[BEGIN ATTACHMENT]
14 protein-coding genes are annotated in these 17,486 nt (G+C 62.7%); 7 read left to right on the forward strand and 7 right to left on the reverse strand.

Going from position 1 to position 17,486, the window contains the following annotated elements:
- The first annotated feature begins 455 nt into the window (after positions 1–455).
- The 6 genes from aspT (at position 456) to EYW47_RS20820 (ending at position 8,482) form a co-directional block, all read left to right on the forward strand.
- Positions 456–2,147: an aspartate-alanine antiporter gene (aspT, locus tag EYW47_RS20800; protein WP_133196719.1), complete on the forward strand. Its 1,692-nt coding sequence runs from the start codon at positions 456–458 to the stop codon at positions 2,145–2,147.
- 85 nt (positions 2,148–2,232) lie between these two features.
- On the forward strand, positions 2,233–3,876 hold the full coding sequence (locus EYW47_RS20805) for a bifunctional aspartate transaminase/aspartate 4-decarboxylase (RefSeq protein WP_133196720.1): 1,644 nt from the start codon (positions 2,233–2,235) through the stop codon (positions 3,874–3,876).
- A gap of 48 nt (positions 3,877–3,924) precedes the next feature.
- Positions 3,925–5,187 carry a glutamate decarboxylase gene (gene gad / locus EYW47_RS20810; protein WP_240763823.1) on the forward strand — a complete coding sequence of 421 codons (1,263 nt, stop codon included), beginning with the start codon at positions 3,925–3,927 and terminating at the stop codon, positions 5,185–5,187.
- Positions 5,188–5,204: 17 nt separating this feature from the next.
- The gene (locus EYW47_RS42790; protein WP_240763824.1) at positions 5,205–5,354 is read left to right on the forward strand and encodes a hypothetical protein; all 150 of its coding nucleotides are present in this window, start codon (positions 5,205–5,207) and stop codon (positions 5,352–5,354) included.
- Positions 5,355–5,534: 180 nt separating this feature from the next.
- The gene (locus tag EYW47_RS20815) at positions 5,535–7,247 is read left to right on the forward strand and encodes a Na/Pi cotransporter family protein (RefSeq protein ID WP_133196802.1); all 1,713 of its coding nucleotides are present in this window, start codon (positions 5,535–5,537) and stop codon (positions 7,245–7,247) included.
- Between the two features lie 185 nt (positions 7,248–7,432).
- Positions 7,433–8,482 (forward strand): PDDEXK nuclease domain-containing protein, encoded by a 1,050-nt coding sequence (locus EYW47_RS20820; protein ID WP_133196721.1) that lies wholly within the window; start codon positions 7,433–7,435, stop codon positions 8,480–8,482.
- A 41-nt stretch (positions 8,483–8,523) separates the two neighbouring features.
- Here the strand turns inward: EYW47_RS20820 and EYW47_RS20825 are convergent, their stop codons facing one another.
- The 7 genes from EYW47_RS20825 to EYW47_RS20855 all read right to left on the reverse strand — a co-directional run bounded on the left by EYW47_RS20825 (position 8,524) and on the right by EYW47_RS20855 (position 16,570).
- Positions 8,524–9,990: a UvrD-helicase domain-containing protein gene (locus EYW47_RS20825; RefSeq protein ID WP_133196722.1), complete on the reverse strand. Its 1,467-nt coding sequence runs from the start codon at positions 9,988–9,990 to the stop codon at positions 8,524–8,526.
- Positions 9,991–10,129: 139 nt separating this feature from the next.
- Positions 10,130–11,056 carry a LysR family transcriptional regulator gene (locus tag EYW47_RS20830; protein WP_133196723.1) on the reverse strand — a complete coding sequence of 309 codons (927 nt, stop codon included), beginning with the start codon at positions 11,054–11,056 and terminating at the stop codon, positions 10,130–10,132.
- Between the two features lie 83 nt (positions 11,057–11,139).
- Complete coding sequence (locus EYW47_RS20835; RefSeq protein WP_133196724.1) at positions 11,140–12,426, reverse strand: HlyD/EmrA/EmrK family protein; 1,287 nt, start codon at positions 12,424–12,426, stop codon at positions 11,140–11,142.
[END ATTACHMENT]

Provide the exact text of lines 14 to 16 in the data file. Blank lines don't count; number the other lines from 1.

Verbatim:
- Between the two features lie 185 nt (positions 7,248–7,432).
- Positions 7,433–8,482 (forward strand): PDDEXK nuclease domain-containing protein, encoded by a 1,050-nt coding sequence (locus EYW47_RS20820; protein ID WP_133196721.1) that lies wholly within the window; start codon positions 7,433–7,435, stop codon positions 8,480–8,482.
- A 41-nt stretch (positions 8,483–8,523) separates the two neighbouring features.